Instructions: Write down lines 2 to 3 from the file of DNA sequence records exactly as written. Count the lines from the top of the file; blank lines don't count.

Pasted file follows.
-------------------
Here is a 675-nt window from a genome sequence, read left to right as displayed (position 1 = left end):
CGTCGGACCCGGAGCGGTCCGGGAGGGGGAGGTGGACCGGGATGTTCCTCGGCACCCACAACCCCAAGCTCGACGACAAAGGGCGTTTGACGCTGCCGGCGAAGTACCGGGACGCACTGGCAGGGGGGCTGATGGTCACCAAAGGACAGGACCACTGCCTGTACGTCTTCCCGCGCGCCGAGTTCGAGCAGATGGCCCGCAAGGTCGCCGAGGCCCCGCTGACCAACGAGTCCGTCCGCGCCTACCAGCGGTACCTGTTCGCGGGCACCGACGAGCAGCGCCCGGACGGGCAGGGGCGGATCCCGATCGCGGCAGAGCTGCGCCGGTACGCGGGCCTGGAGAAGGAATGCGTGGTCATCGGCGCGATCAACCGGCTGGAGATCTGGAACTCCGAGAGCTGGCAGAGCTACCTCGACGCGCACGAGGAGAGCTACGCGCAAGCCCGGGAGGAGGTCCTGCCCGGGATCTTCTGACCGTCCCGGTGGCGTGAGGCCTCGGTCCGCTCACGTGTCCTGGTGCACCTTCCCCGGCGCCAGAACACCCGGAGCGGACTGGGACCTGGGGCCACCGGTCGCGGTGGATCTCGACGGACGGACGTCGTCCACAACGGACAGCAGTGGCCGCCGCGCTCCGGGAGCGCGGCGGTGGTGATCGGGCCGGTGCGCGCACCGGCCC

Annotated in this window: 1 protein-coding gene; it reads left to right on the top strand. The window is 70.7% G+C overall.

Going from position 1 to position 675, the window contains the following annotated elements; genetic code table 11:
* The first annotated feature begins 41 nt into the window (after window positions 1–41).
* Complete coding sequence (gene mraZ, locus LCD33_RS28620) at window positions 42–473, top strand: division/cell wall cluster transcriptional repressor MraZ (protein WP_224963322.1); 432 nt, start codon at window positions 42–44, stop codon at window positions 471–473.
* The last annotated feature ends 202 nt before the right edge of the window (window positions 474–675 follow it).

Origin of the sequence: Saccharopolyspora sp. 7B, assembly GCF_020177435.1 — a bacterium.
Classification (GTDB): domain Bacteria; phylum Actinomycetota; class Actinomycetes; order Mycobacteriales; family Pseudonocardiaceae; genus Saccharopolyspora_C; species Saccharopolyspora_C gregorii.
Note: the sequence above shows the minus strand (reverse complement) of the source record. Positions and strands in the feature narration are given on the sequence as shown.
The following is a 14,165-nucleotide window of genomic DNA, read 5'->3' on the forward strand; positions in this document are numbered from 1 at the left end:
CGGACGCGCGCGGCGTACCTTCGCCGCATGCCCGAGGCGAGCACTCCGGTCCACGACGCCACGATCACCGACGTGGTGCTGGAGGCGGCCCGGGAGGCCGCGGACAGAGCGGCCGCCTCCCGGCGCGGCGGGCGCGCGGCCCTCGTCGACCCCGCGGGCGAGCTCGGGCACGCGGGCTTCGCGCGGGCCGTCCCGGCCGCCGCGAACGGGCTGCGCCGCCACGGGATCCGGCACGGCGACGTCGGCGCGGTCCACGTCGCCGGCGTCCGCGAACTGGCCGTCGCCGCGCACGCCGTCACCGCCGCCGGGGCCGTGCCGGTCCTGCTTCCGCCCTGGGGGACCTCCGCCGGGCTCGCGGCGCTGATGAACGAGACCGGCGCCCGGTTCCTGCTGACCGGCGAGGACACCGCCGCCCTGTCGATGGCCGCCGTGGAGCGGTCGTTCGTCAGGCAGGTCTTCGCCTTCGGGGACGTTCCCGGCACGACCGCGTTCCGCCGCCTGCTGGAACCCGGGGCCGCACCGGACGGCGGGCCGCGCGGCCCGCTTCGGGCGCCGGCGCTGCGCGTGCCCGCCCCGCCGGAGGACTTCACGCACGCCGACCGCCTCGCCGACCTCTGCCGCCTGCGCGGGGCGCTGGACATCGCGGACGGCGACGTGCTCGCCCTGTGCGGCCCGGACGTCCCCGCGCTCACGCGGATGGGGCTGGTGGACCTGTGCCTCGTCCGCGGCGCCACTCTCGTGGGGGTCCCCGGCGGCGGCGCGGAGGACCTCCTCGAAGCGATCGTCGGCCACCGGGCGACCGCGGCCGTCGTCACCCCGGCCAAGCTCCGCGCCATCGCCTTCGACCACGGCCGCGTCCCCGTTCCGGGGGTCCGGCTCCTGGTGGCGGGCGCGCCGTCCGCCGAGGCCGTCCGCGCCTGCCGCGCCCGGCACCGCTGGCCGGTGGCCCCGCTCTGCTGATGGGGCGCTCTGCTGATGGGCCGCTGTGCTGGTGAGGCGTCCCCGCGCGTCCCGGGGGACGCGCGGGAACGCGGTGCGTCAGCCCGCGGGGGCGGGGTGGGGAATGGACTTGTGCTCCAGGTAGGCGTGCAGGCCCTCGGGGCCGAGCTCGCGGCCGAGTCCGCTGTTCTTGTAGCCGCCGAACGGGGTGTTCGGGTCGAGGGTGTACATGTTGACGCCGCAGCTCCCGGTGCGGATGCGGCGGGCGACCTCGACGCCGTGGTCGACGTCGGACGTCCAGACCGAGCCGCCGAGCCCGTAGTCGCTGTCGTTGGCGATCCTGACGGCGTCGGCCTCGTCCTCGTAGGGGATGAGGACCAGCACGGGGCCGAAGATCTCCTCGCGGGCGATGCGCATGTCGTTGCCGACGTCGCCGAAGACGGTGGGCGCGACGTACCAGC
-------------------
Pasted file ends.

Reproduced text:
CGTCGGACCCGGAGCGGTCCGGGAGGGGGAGGTGGACCGGGATGTTCCTCGGCACCCACAACCCCAAGCTCGACGACAAAGGGCGTTTGACGCTGCCGGCGAAGTACCGGGACGCACTGGCAGGGGGGCTGATGGTCACCAAAGGACAGGACCACTGCCTGTACGTCTTCCCGCGCGCCGAGTTCGAGCAGATGGCCCGCAAGGTCGCCGAGGCCCCGCTGACCAACGAGTCCGTCCGCGCCTACCAGCGGTACCTGTTCGCGGGCACCGACGAGCAGCGCCCGGACGGGCAGGGGCGGATCCCGATCGCGGCAGAGCTGCGCCGGTACGCGGGCCTGGAGAAGGAATGCGTGGTCATCGGCGCGATCAACCGGCTGGAGATCTGGAACTCCGAGAGCTGGCAGAGCTACCTCGACGCGCACGAGGAGAGCTACGCGCAAGCCCGGGAGGAGGTCCTGCCCGGGATCTTCTGACCGTCCCGGTGGCGTGAGGCCTCGGTCCGCTCACGTGTCCTGGTGCACCTTCCCCGGCGCCAGAACACCCGGAGCGGACTGGGACCTGGGGCCACCGGTCGCGGTGGATCTCGACGGACGGACGTCGTCCACAACGGACAGCAGTGGCCGCCGCGCTCCGGGAGCGCGGCGGTGGTGATCGGGCCGGTGCGCGCACCGGCCC

Annotated in this window: 1 protein-coding gene; it reads left to right on the top strand. The window is 70.7% G+C overall.